In Oñate’s dust

I don’t want to tick off everyone over at Acoma by even writing about the guy, but for years windy springs in New Mexico have brought Don Juan de Oñate to mind, particularly when I’m driving up the Camino Real.

I can’t help but imagine several hundred Spanish soldiers and their leader, with grit in their teeth and down their collars, struggling up the Rio Grande toward Ohkay Owingeh through billowing gales of New Spain dust.onate

I know it was an important mission for the crown, and I’m sure has a lot to do with why I’m here now, but in my experience few things are worse than working outdoors in the spring. The worst job I ever had was building fence in the Owens Valley in March. I’m guessing that trekking 350 miles up the Rio Grande for King Phillip II between April and July was a bit more of a chore.

Now, I admit the roughest of my experiences this weekend, four centuries later, was driving last night in a Honda Element to Santa Fe for a reunion of near-colonial journalists at the even more historic Tiny’s Restaurant and Lounge. Both hands grasped the wheel of the bulky vehicle even before I got to the wind-warning signs at Tonque Wash on San Felipe Pueblo. I think most of Algodones already had blown by me on its way to Tucumcari. Today, Cooper and I put off a hike for a mere drive to the grocery store in the truck, with even Cooper seeming glad that the windows were rolled up. Even so, with much of Arizona moving through eastern Sandoval County, my sinuses are throbbing and my thoughts are again drifting to the probable miseries of an expeditionary force long ago.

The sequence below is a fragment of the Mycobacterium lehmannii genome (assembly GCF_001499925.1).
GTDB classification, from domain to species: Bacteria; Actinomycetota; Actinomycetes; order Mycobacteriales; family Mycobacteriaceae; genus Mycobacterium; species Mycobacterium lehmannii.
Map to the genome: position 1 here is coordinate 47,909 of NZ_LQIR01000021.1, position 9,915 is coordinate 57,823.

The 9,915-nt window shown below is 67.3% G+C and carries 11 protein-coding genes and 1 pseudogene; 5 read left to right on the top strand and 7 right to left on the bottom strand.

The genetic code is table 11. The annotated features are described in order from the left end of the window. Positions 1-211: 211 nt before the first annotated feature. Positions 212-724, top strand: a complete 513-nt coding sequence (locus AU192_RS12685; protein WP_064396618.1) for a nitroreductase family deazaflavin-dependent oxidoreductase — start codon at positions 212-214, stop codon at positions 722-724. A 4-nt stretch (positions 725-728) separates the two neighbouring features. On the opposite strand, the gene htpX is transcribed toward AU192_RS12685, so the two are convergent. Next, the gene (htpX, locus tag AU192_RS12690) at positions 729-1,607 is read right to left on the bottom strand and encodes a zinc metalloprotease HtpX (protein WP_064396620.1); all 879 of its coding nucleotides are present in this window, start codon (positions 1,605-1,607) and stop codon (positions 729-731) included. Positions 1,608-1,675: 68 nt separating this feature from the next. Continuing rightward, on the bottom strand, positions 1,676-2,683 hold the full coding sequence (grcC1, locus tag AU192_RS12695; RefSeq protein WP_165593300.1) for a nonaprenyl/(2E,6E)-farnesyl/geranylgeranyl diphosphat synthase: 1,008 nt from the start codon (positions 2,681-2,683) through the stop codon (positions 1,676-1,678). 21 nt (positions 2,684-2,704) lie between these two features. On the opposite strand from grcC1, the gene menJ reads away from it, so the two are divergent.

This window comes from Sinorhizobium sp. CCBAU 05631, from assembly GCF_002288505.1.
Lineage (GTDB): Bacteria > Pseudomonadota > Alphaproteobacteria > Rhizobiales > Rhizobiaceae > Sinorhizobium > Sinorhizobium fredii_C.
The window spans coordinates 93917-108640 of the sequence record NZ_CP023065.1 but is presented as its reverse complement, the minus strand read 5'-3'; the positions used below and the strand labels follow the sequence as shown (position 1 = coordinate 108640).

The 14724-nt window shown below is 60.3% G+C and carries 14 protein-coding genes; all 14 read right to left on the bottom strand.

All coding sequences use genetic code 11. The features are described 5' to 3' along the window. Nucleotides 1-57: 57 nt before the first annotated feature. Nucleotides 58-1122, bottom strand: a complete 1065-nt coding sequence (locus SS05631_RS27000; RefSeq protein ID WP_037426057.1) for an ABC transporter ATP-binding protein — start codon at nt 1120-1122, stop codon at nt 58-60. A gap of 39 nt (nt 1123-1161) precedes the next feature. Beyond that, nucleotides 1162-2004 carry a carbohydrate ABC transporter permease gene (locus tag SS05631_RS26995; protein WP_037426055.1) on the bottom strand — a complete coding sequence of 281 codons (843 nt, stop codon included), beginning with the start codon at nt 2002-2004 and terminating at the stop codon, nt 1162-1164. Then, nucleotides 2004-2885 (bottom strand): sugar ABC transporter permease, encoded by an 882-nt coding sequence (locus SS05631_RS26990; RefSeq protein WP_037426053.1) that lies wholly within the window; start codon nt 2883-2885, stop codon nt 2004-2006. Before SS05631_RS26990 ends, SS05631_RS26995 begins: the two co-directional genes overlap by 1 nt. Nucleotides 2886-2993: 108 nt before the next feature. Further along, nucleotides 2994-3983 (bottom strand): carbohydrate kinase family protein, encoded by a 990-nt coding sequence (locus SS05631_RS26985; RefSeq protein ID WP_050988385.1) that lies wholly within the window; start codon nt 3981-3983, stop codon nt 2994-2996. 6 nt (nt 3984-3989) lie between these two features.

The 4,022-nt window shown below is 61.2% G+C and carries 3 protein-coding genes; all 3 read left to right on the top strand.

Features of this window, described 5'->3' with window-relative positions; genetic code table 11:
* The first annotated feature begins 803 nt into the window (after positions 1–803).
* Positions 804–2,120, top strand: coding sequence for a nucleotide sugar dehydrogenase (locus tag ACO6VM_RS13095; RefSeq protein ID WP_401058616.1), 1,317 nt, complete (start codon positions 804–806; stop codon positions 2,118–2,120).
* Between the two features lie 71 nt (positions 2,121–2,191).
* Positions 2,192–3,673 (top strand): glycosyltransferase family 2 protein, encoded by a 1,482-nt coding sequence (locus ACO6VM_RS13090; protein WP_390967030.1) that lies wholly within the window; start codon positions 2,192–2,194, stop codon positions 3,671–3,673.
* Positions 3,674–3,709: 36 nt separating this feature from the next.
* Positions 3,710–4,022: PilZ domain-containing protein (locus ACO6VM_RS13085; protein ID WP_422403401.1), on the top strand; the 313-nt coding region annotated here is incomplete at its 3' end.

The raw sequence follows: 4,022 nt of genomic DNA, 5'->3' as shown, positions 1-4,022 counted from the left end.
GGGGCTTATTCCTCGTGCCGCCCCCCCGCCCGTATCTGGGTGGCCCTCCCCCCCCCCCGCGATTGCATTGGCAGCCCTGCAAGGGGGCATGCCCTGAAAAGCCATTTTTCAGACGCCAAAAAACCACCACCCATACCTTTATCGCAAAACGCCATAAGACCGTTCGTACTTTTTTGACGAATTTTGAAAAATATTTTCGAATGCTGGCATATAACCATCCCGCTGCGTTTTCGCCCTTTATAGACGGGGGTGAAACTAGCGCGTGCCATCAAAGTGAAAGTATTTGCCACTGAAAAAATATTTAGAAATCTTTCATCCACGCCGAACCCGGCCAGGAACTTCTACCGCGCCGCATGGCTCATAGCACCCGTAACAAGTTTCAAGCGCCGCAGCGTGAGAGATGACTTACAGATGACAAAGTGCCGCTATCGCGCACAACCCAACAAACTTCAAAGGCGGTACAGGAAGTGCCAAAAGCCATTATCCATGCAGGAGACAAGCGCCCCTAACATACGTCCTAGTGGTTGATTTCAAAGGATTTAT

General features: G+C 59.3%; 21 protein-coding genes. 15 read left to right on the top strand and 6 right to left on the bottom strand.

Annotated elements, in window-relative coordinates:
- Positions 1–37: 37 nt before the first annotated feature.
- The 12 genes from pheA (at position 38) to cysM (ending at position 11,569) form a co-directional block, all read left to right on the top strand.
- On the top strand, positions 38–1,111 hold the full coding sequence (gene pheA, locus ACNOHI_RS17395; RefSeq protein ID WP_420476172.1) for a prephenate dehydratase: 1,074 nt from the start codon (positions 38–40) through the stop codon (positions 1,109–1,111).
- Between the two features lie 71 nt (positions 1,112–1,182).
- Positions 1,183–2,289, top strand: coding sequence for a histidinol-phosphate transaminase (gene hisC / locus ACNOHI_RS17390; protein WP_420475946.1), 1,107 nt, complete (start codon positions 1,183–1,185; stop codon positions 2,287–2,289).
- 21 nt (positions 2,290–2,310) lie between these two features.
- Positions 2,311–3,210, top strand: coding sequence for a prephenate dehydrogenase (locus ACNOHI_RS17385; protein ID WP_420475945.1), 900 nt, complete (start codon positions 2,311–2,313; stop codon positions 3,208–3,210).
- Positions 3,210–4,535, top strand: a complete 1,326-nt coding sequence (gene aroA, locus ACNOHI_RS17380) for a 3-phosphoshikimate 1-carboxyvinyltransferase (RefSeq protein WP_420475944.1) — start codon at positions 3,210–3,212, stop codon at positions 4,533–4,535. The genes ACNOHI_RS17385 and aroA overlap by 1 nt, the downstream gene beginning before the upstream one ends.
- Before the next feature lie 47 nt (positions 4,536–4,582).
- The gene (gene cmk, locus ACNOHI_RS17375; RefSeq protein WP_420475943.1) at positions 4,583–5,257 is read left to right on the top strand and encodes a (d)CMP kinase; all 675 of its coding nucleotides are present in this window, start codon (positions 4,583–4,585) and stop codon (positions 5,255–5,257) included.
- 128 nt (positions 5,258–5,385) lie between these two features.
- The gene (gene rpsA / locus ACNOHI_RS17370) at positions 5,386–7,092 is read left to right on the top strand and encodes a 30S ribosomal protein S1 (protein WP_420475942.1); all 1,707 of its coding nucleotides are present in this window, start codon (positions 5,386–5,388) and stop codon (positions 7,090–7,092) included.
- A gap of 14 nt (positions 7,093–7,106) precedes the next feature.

We’ll go out for an evening walk if the wind settles down, but for now we are in full retreat.

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